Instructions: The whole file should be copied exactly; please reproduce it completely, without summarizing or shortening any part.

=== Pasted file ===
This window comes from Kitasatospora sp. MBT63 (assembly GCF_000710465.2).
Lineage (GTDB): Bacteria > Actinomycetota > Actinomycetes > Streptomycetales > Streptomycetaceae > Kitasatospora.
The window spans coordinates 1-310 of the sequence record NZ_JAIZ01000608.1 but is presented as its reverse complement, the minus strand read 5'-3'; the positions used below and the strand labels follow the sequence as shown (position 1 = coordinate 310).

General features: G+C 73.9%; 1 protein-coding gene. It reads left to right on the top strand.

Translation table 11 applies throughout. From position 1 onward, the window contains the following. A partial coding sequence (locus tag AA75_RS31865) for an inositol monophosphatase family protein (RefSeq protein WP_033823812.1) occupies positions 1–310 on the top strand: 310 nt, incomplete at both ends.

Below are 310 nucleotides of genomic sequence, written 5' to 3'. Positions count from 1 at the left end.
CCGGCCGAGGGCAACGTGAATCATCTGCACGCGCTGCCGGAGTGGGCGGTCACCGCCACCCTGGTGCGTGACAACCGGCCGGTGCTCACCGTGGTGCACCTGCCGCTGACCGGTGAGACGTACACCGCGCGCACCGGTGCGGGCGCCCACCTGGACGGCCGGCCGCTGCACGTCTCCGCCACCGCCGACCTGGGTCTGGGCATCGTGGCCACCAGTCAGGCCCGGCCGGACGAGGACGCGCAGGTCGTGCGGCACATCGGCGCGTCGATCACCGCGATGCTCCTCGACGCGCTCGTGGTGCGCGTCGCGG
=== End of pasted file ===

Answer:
This window comes from Kitasatospora sp. MBT63 (assembly GCF_000710465.2).
Lineage (GTDB): Bacteria > Actinomycetota > Actinomycetes > Streptomycetales > Streptomycetaceae > Kitasatospora.
The window spans coordinates 1-310 of the sequence record NZ_JAIZ01000608.1 but is presented as its reverse complement, the minus strand read 5'-3'; the positions used below and the strand labels follow the sequence as shown (position 1 = coordinate 310).

General features: G+C 73.9%; 1 protein-coding gene. It reads left to right on the top strand.

Translation table 11 applies throughout. From position 1 onward, the window contains the following. A partial coding sequence (locus tag AA75_RS31865) for an inositol monophosphatase family protein (RefSeq protein WP_033823812.1) occupies positions 1–310 on the top strand: 310 nt, incomplete at both ends.

Below are 310 nucleotides of genomic sequence, written 5' to 3'. Positions count from 1 at the left end.
CCGGCCGAGGGCAACGTGAATCATCTGCACGCGCTGCCGGAGTGGGCGGTCACCGCCACCCTGGTGCGTGACAACCGGCCGGTGCTCACCGTGGTGCACCTGCCGCTGACCGGTGAGACGTACACCGCGCGCACCGGTGCGGGCGCCCACCTGGACGGCCGGCCGCTGCACGTCTCCGCCACCGCCGACCTGGGTCTGGGCATCGTGGCCACCAGTCAGGCCCGGCCGGACGAGGACGCGCAGGTCGTGCGGCACATCGGCGCGTCGATCACCGCGATGCTCCTCGACGCGCTCGTGGTGCGCGTCGCGG